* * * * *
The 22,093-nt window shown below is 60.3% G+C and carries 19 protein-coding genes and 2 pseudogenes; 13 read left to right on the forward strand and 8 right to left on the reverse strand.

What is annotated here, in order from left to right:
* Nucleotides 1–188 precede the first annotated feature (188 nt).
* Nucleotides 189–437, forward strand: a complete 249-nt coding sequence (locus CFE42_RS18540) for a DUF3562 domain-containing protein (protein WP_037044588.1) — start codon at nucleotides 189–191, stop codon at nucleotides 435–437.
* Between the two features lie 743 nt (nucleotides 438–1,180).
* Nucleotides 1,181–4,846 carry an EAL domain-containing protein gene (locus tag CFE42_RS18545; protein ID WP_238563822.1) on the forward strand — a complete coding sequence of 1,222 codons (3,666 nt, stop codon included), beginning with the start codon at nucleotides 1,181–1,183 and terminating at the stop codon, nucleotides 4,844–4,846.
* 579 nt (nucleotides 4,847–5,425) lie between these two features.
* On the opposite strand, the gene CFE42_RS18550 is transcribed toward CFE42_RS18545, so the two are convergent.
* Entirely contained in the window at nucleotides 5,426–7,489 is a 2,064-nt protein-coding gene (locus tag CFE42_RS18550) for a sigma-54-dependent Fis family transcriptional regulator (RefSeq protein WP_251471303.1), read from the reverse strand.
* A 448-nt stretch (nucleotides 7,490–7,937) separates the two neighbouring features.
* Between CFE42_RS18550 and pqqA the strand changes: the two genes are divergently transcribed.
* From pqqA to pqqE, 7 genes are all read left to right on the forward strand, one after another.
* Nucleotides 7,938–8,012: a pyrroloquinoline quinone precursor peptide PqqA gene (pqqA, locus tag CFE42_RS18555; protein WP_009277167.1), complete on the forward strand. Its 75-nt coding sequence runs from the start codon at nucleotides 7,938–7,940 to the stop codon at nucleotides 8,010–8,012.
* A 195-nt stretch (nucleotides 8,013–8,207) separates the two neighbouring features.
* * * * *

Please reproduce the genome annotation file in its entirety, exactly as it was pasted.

The 22,093-nt window shown below is 60.3% G+C and carries 19 protein-coding genes and 2 pseudogenes; 13 read left to right on the forward strand and 8 right to left on the reverse strand.

What is annotated here, in order from left to right:
* Nucleotides 1–188 precede the first annotated feature (188 nt).
* Nucleotides 189–437, forward strand: a complete 249-nt coding sequence (locus CFE42_RS18540) for a DUF3562 domain-containing protein (protein WP_037044588.1) — start codon at nucleotides 189–191, stop codon at nucleotides 435–437.
* Between the two features lie 743 nt (nucleotides 438–1,180).
* Nucleotides 1,181–4,846 carry an EAL domain-containing protein gene (locus tag CFE42_RS18545; protein ID WP_238563822.1) on the forward strand — a complete coding sequence of 1,222 codons (3,666 nt, stop codon included), beginning with the start codon at nucleotides 1,181–1,183 and terminating at the stop codon, nucleotides 4,844–4,846.
* 579 nt (nucleotides 4,847–5,425) lie between these two features.
* On the opposite strand, the gene CFE42_RS18550 is transcribed toward CFE42_RS18545, so the two are convergent.
* Entirely contained in the window at nucleotides 5,426–7,489 is a 2,064-nt protein-coding gene (locus tag CFE42_RS18550) for a sigma-54-dependent Fis family transcriptional regulator (RefSeq protein WP_251471303.1), read from the reverse strand.
* A 448-nt stretch (nucleotides 7,490–7,937) separates the two neighbouring features.
* Between CFE42_RS18550 and pqqA the strand changes: the two genes are divergently transcribed.
* From pqqA to pqqE, 7 genes are all read left to right on the forward strand, one after another.
* Nucleotides 7,938–8,012: a pyrroloquinoline quinone precursor peptide PqqA gene (pqqA, locus tag CFE42_RS18555; protein WP_009277167.1), complete on the forward strand. Its 75-nt coding sequence runs from the start codon at nucleotides 7,938–7,940 to the stop codon at nucleotides 8,010–8,012.
* A 195-nt stretch (nucleotides 8,013–8,207) separates the two neighbouring features.